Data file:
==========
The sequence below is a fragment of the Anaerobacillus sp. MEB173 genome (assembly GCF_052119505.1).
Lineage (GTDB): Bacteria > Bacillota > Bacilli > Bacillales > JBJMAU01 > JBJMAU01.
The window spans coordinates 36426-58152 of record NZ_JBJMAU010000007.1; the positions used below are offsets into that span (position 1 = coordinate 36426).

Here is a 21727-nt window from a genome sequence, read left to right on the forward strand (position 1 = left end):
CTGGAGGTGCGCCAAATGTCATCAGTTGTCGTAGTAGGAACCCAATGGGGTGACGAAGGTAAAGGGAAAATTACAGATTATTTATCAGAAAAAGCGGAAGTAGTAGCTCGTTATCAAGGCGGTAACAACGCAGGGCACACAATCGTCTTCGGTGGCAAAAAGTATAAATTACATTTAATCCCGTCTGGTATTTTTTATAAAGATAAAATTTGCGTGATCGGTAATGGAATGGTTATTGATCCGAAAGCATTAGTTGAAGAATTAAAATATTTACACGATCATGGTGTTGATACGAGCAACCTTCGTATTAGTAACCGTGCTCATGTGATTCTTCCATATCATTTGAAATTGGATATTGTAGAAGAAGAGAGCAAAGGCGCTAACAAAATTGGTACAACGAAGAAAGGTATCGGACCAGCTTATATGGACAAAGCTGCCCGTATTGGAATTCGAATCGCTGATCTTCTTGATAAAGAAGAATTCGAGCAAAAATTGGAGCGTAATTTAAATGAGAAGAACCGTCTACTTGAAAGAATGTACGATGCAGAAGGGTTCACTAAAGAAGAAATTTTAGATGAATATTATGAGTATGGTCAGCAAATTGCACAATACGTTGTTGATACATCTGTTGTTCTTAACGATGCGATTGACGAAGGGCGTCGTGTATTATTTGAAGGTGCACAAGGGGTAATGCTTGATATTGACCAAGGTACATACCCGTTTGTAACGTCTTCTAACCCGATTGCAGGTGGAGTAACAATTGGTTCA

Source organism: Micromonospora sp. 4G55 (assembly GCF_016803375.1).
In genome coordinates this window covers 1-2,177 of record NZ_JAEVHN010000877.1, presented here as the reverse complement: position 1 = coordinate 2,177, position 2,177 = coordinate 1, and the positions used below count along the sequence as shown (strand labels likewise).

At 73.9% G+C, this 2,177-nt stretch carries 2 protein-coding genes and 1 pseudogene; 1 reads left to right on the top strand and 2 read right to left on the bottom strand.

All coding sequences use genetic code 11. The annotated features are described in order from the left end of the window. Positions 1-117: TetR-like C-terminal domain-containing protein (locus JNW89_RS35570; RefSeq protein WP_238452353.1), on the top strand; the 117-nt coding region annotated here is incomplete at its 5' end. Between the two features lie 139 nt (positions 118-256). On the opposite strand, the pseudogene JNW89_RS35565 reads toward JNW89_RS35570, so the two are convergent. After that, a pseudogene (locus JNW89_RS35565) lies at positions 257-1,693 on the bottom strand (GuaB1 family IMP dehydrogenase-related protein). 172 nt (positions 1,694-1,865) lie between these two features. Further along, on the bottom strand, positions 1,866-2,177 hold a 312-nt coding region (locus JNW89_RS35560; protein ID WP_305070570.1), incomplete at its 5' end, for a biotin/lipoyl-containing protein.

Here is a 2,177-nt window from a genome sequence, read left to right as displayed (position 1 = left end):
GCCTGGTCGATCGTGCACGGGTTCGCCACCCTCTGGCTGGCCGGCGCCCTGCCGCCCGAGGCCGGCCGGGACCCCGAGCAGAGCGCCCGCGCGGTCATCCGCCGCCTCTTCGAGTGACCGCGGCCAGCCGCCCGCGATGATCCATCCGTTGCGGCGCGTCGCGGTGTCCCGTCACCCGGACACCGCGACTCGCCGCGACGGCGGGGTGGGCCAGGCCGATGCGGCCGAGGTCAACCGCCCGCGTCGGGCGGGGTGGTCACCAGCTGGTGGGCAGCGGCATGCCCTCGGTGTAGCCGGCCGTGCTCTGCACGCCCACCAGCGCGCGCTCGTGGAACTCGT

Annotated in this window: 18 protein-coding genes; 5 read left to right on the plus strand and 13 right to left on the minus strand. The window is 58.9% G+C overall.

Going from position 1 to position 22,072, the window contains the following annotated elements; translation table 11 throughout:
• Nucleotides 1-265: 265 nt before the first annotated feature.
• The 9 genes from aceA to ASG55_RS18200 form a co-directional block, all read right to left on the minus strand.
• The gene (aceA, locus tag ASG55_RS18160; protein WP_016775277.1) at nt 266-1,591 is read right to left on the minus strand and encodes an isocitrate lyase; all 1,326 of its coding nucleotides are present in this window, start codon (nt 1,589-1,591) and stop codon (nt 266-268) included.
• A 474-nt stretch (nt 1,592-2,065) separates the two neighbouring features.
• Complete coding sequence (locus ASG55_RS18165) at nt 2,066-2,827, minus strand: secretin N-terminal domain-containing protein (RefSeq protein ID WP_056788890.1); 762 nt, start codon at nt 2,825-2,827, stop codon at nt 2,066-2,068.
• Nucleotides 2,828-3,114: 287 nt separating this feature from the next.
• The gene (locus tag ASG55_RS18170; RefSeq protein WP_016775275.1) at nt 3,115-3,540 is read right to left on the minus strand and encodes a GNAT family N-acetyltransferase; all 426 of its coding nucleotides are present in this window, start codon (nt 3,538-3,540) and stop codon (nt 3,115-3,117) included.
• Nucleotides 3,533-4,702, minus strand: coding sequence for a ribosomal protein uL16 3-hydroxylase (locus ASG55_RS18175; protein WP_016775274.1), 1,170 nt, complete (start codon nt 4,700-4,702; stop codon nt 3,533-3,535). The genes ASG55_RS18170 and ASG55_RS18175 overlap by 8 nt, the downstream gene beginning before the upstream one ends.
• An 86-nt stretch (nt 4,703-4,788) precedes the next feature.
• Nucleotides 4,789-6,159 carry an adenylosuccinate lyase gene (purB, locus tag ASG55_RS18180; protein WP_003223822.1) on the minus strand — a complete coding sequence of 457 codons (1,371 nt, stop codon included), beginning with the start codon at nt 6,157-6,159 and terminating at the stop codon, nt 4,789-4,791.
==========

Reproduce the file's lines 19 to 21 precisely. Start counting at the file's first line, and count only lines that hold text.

• Nucleotides 2,828-3,114: 287 nt separating this feature from the next.
• The gene (locus tag ASG55_RS18170; RefSeq protein WP_016775275.1) at nt 3,115-3,540 is read right to left on the minus strand and encodes a GNAT family N-acetyltransferase; all 426 of its coding nucleotides are present in this window, start codon (nt 3,538-3,540) and stop codon (nt 3,115-3,117) included.
• Nucleotides 3,533-4,702, minus strand: coding sequence for a ribosomal protein uL16 3-hydroxylase (locus ASG55_RS18175; protein WP_016775274.1), 1,170 nt, complete (start codon nt 4,700-4,702; stop codon nt 3,533-3,535). The genes ASG55_RS18170 and ASG55_RS18175 overlap by 8 nt, the downstream gene beginning before the upstream one ends.